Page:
Meridian Health Services, in Muncie, Indiana, was awarded $240,669 for telemedicine carts, remote diagnostic equipment, and a telehealth platform subscription to provide acute and preventive care to patients remotely by screening, diagnosing, and treating while patients are in their homes.
10th Street Clinic, in Richmond, Indiana, was awarded $152,931 for laptop computers and remote monitoring equipment to track the weight, blood pressure, pulse oximetry, glucose, and body temperature of high-risk patients at home to avoid having to come to the clinic during the COVID-19 pandemic.
Community Mental Health Center, in Lawrenceburg, Indiana, was awarded $65,142 for laptop computers, videoconferencing software, and network upgrades to maintain continuity of behavioral health care to existing and new patients by staff working remotely with patients.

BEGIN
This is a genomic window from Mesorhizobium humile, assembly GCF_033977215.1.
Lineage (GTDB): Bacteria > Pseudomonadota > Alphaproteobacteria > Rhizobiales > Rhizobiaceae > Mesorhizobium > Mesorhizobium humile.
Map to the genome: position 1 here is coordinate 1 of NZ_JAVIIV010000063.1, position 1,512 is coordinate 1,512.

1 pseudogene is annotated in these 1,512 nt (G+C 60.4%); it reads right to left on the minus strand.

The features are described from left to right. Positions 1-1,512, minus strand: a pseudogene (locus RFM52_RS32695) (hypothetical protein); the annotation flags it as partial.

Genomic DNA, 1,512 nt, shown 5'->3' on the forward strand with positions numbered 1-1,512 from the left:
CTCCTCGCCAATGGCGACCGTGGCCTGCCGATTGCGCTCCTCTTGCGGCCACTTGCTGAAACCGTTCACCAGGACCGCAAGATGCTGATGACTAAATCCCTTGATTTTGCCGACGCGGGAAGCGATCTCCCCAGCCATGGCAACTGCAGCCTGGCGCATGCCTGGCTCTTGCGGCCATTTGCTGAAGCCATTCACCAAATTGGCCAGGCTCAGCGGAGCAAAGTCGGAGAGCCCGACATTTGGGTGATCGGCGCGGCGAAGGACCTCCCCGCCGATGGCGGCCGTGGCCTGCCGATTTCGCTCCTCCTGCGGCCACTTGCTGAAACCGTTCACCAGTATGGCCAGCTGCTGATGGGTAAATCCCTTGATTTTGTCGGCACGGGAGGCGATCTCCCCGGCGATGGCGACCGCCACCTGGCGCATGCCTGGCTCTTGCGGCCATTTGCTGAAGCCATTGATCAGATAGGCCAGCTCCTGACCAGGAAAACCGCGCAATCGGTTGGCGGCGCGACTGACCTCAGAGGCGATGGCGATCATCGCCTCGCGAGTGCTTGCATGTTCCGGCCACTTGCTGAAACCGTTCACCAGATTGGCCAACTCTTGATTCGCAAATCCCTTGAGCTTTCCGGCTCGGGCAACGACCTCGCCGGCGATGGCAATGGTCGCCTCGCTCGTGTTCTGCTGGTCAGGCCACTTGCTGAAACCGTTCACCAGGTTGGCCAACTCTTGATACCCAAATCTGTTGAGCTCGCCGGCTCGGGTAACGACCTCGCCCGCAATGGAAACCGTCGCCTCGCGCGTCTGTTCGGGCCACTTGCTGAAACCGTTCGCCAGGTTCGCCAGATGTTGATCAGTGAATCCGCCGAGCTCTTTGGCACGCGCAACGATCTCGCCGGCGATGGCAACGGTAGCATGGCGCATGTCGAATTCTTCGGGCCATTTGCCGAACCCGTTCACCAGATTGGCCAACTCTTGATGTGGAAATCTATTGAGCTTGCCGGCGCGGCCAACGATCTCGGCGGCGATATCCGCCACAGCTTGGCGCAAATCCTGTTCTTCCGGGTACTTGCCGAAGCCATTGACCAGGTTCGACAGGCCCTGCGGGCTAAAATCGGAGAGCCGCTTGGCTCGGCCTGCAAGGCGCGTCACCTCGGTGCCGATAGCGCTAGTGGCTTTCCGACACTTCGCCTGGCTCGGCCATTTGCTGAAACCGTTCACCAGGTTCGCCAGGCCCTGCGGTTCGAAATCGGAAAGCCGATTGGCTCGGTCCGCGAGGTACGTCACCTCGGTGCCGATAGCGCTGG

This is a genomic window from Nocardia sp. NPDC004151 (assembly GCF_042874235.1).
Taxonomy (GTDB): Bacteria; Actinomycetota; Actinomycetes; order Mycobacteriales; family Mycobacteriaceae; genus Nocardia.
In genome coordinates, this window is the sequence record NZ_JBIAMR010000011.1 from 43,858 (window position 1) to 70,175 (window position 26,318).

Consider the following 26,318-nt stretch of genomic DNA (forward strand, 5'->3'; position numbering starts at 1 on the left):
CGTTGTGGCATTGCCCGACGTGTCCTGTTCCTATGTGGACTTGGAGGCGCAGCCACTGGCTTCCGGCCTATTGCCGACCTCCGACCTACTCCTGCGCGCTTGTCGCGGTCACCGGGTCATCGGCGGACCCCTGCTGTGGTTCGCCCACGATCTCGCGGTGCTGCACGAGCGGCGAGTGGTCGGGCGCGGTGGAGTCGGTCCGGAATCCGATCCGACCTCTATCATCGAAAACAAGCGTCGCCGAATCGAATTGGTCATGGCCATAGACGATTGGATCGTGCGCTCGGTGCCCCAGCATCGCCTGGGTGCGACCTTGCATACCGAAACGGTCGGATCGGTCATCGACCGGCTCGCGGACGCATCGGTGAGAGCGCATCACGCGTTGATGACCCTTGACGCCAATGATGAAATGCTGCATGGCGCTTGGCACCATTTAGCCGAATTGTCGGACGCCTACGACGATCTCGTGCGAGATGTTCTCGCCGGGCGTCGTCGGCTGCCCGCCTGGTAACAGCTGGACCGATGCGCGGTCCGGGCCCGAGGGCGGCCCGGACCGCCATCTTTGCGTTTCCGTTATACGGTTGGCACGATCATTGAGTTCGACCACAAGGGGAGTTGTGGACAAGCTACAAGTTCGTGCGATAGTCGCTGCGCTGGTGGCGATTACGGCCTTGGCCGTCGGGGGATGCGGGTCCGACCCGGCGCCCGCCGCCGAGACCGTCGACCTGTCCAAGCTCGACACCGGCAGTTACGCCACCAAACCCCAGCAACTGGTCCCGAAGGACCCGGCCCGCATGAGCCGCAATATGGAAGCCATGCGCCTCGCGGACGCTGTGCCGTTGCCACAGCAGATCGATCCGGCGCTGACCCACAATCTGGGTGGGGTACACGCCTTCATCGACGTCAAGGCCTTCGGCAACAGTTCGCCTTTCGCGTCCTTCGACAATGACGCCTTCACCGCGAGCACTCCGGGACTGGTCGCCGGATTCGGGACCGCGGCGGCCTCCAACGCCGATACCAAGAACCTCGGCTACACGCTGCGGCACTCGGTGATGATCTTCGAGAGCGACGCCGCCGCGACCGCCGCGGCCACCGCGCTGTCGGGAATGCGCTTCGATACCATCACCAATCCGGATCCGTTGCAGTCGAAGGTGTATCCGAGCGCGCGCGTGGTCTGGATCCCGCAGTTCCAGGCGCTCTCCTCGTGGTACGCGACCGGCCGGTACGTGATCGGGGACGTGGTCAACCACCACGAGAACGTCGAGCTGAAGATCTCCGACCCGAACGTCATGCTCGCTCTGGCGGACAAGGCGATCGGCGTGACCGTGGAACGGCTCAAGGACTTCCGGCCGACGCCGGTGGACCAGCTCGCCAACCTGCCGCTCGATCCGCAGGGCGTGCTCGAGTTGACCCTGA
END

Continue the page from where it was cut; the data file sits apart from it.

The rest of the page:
Decatur County Memorial Hospital, in Greensburg, Indiana, was awarded $698,603 for remote patient monitoring equipment, a patient telehealth platform, network upgrades, tablets, and mobile hotspots to provide a variety of telehealth options, including remote patient visits to reach a wide range of patients, rehabilitation assessments using telehealth for physical, occupational and speech therapies, behavioral health services for seniors in individual and group sessions, and continuous remote monitoring of patients stable enough to be cared for in the home setting but showing symptoms of COVID-19 infection.